A Look Into Paradise – An Interview With Lellie Ward
Written by Jazmin Badai on March 7, 2018
International event rider and trainer Lellie Ward has owned Paradise Farm for over 20 years, and over that time span through Lellie’s dedication and talents, Paradise Farm has become an Aiken staple and a major draw for the eventing community. Paradise Farm is known for Lellie’s exceptional training and teaching ability, gorgeous facility, perfect hills, successful horse trials and other competitions, and so much more. Recently Lellie has come to the difficult decision to sell her beloved farm. I was lucky enough to interview Lellie to discuss her decision, life changing horses, her thoughts and favorite memories, and take a look into Paradise.
Lellie explained that her decision to sell the farm did not come lightly by any means. “I love the farm more than anything.” expressed Lellie. But through a series of unfortunate events including three major debilitating injuries and some financial issues, Lellie has fallen into hard times forcing her hand to sell. Although the decision is not easy, it has become a sad necessity. With a heavy heart Lellie explained, “I’ve always told students that a good horse sells itself – it makes the buyers’ heart sing. And this farm, it makes my heart sing.” Although it would be her wish to keep the farm, she is waiting for her sign of what to do next and where to land.
In my interview with Lellie Ward, she would pause to give thoughtful responses to most questions. However, when asked which horse she was the most thankful for, the response was instant. “Definitely Riverdance!” Lellie admirably explained that he was a “naughty boy”, and that although he would always take care of her around the cross country course, he would take off in leaps and rears down the centerline for dressage – even scaring some judges out of the booth! “Only one time in my long career with him, did he ever truly give me a good dressage test… my ride at Rolex. And that was the best six and a half minutes of my life. It was the only time he ever let me have it, and it was great.” Riverdance still happily lives in Paradise with Lellie, and as she says, “We’ll go in the ground together.”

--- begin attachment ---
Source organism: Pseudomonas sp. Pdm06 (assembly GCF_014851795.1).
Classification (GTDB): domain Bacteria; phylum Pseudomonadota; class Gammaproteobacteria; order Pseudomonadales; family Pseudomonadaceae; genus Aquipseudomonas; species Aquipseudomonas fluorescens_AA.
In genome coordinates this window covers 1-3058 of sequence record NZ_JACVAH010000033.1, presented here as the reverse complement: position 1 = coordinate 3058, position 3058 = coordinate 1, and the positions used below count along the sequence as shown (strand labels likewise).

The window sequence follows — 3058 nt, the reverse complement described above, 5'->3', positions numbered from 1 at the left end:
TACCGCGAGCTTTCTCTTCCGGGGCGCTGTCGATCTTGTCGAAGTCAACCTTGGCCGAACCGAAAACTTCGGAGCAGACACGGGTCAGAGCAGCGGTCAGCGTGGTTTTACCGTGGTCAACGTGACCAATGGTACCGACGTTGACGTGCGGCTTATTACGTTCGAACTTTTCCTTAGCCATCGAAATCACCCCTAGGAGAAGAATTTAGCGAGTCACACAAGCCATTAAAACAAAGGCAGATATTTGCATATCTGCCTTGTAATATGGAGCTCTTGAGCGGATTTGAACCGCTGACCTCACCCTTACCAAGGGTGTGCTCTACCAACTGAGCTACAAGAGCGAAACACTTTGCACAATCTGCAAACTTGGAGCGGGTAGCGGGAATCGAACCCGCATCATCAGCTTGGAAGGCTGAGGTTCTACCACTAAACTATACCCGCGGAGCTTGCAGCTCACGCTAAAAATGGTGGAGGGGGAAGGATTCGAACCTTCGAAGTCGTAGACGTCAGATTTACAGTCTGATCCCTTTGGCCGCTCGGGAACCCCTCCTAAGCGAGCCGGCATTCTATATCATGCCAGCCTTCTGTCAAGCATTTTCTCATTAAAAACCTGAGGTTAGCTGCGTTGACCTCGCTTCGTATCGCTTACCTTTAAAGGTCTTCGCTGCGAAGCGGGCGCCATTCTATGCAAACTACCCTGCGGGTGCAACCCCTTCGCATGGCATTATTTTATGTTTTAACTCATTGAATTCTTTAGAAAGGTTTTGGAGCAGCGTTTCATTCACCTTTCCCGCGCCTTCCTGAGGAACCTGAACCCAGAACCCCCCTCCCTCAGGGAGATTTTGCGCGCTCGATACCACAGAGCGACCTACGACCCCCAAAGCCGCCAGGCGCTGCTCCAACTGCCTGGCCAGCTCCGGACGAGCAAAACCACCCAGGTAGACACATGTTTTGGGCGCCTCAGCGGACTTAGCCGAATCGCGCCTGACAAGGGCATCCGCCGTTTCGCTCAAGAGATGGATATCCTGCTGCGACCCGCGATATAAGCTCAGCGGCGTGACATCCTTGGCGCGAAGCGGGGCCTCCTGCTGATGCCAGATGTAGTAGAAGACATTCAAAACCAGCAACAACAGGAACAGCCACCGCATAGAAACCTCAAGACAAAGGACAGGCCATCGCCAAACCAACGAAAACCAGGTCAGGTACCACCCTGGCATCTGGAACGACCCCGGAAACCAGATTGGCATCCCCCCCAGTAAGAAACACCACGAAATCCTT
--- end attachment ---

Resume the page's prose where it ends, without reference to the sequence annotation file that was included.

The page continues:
Lellie has complied a long list of favorite Paradise Farm memories from over the years. The first that came to mind was the companionship of her beloved sheep, Cloudy. “It sounds silly but, just walking around with Cloudy. Teaching with him by my side.” Another dear memory was watching Peter Pan (another of her advanced level horses) arriving home for the first time and coming off the trailer. She took great pride and joy in watching young students blossom into good riders, and designing her arenas and cross country courses. And one of Lellie’s favorite moments on the farm was watching things come to fruition, “Putting on successful horse trials, and seeing people enjoy the courses… there’s so much blood, sweat, and tears that goes into it. It’s amazing when things go right.”
Of course among some of her favorite memories was seeing the farm for the first time. As her friend took her out to the back forty to show off the property, Lellie had a feeling in her heart that this was where she was supposed to land for a while. She was able to buy the farm after Bruce Davidson purchased her Advanced level horse Traveling Man. She named her farm after her friend Nicola Mobbes’ Paradise Farm in England where Lellie sent her horses to stay during holidays, and over the years Lellie truly built her own Paradise. Her hope for Paradise Farms is that it remains an equine mecca, and keeps up with the tradition of competition and training.
There are many things that Lellie will miss about her Paradise. Some of which including the impeccable footing and rolling hills, mowing into the night, and riding all throughout the day. “It was like a candy store – you have everything here.” As a horticulture enthusiast, Lellie planted many flowers around Paradise Farm over time and loved watched them bloom around the farm each year. She will miss ‘connecting the dots’ for riders and horses, and how perfect it was when things went according to plan. Perhaps most of all, she will miss “coming home from a big event with proud horses, and watching them come off the trailer strut back to the barn all shiny and happy.”